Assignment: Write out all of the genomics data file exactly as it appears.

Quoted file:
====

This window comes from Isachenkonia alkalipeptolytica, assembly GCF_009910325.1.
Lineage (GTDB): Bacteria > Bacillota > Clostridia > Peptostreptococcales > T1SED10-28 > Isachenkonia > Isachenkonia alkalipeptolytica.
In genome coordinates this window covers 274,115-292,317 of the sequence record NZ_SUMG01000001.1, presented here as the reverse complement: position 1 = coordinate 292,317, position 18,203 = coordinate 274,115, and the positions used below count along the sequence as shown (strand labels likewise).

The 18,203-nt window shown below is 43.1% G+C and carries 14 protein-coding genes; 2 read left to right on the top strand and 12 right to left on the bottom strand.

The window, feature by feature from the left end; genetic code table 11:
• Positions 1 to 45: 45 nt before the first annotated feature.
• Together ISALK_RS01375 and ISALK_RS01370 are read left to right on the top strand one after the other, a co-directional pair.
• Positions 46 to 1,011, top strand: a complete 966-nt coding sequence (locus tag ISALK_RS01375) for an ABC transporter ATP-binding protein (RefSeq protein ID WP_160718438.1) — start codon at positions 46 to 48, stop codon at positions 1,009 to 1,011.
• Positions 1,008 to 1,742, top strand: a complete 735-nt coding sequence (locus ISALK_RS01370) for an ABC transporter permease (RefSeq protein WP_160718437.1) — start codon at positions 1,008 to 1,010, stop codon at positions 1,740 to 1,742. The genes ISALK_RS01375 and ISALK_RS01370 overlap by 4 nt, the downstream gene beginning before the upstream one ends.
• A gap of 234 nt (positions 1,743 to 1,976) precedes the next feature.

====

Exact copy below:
This window comes from Isachenkonia alkalipeptolytica, assembly GCF_009910325.1.
Lineage (GTDB): Bacteria > Bacillota > Clostridia > Peptostreptococcales > T1SED10-28 > Isachenkonia > Isachenkonia alkalipeptolytica.
In genome coordinates this window covers 274,115-292,317 of the sequence record NZ_SUMG01000001.1, presented here as the reverse complement: position 1 = coordinate 292,317, position 18,203 = coordinate 274,115, and the positions used below count along the sequence as shown (strand labels likewise).

The 18,203-nt window shown below is 43.1% G+C and carries 14 protein-coding genes; 2 read left to right on the top strand and 12 right to left on the bottom strand.

The window, feature by feature from the left end; genetic code table 11:
• Positions 1 to 45: 45 nt before the first annotated feature.
• Together ISALK_RS01375 and ISALK_RS01370 are read left to right on the top strand one after the other, a co-directional pair.
• Positions 46 to 1,011, top strand: a complete 966-nt coding sequence (locus tag ISALK_RS01375) for an ABC transporter ATP-binding protein (RefSeq protein ID WP_160718438.1) — start codon at positions 46 to 48, stop codon at positions 1,009 to 1,011.
• Positions 1,008 to 1,742, top strand: a complete 735-nt coding sequence (locus ISALK_RS01370) for an ABC transporter permease (RefSeq protein WP_160718437.1) — start codon at positions 1,008 to 1,010, stop codon at positions 1,740 to 1,742. The genes ISALK_RS01375 and ISALK_RS01370 overlap by 4 nt, the downstream gene beginning before the upstream one ends.
• A gap of 234 nt (positions 1,743 to 1,976) precedes the next feature.